Science X Newsletter Week 50

Dear ymilog,

Here is your customized Science X Newsletter for week 50:

Scientists find cheaper way to make hydrogen energy out of water

Hydrogen-powered cars may soon become more than just a novelty after a UNSW-led team of scientists demonstrated a much cheaper and sustainable way to create the hydrogen required to power them.

In surprise breakthrough, scientists create quantum states in everyday electronics

After decades of miniaturization, the electronic components we've relied on for computers and modern technologies are now starting to reach fundamental limits. Faced with this challenge, engineers and scientists around the world are turning toward a radically new paradigm: quantum information technologies.

Alcohol, 'Asian glow' mutation may contribute to Alzheimer's disease, study finds

A common mutation in a key enzyme involved in alcohol metabolism increases damage in cells from patients with Alzheimer's disease and in mice, according to a study by researchers at the Stanford University School of Medicine.

Earth was stressed before dinosaur extinction

New evidence gleaned from Antarctic seashells confirms that Earth was already unstable before the asteroid impact that wiped out the dinosaurs.

The X17 factor: A particle new to physics might solve the dark matter mystery

A team of scientists in Hungary recently published a paper that hints at the existence of a previously unknown subatomic particle. The team first reported finding traces of the particle in 2016, and they now report more traces in a different experiment.

Heat energy leaps through empty space, thanks to quantum weirdness

If you use a vacuum-insulated thermos to help keep your coffee hot, you may know it's a good insulator because heat energy has a hard time moving through empty space. Vibrations of atoms or molecules, which carry thermal energy, simply can't travel if there are no atoms or molecules around.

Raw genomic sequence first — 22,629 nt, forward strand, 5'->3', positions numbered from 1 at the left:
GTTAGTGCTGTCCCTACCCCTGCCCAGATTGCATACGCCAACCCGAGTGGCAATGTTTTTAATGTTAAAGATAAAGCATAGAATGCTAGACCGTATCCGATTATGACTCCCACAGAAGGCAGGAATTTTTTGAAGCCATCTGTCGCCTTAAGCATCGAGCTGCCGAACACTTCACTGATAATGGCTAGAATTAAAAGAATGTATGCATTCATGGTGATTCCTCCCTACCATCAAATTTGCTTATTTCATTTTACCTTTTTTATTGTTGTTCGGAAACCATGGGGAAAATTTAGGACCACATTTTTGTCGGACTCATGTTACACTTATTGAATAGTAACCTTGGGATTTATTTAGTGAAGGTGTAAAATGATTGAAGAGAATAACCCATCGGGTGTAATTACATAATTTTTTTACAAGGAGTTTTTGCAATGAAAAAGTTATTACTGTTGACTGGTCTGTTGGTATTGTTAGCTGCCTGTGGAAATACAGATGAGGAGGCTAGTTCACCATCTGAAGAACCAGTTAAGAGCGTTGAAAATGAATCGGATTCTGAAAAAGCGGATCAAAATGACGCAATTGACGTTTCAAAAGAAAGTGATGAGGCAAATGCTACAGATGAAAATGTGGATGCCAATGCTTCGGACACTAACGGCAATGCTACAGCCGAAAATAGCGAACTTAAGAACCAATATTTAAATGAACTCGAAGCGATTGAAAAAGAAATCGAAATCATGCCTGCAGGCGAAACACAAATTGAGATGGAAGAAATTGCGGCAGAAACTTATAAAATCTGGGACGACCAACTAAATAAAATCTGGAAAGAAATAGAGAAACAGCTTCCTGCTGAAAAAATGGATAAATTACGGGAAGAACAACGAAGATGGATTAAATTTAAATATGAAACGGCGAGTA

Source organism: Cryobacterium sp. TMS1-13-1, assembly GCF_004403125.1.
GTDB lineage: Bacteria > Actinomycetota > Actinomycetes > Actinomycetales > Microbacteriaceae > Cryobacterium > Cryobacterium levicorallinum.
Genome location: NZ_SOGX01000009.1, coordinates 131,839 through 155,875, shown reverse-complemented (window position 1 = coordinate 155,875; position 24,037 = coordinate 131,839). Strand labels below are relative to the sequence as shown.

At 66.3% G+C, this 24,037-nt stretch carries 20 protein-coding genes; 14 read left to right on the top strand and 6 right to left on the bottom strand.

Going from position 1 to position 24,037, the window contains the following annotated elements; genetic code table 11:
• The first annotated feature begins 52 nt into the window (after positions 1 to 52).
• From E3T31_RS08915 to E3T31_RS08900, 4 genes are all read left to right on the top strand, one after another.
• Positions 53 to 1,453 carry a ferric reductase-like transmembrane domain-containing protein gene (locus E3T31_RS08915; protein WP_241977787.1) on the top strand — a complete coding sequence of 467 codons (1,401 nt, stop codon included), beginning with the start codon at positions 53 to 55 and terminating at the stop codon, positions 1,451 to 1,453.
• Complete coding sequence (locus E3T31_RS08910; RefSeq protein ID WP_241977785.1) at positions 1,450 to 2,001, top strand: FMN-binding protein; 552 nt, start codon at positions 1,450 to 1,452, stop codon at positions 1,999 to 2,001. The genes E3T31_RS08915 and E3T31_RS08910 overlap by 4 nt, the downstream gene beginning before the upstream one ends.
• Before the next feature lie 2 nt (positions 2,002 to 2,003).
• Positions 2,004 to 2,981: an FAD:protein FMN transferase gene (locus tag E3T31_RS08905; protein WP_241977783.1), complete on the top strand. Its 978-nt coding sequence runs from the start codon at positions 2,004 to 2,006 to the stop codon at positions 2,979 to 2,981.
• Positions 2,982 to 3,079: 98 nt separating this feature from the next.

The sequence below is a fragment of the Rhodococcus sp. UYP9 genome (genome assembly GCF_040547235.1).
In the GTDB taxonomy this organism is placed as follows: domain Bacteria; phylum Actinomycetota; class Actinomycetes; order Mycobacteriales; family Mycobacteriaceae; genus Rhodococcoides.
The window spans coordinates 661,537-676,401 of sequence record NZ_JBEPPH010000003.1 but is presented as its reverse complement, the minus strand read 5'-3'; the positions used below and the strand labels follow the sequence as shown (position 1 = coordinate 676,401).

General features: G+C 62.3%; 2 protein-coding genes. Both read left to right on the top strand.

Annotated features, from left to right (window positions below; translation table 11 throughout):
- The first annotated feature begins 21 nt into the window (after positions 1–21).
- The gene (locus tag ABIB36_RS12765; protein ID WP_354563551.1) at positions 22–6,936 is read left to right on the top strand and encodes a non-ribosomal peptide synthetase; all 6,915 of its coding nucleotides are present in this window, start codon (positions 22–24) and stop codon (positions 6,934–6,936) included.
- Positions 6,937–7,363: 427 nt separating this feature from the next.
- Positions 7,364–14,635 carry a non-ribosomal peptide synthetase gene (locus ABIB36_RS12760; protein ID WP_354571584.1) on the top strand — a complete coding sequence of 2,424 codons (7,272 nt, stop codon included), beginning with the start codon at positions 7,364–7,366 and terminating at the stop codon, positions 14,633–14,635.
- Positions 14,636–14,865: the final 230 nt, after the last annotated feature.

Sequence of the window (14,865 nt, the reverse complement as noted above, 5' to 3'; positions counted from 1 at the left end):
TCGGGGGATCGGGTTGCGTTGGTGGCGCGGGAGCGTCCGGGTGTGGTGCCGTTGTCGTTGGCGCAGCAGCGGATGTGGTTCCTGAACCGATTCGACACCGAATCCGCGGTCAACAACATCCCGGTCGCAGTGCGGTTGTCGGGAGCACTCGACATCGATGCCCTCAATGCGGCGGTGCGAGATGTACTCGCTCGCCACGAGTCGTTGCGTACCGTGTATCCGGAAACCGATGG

Greenland ice losses rising faster than expected

Greenland is losing ice seven times faster than in the 1990s and is tracking the Intergovernmental Panel on Climate Change's high-end climate warming scenario, which would see 400 million more people exposed to coastal flooding by 2100.

In a split second, clothes make the man more competent in the eyes of others

People perceive a person's competence partly based on subtle economic cues emanating from the person's clothing, according to a study published in Nature Human Behaviour by Princeton University. These judgments are made in a matter of milliseconds, and are very hard to avoid.

Last remaining glaciers in the Pacific will soon melt away

The last remaining tropical glaciers between the Himalayas and the Andes will disappear in the next decade—and possibly sooner—due to climate change, a new study has found.

Phase 1 clinical trials for psilocybin show no adverse effects

A team of researchers from King's College London and mental healthcare company Compass Pathways has released the results of a Phase 1 clinical trial for the drug psilocybin. In addition to announcing the results at the annual meeting of the American College of Neuropsychopharmacology, team members also spoke with the press. They reported that thus far, they have found no adverse effects in volunteers who were given the drug.

Newly identified jet-stream pattern could imperil global food supplies, says study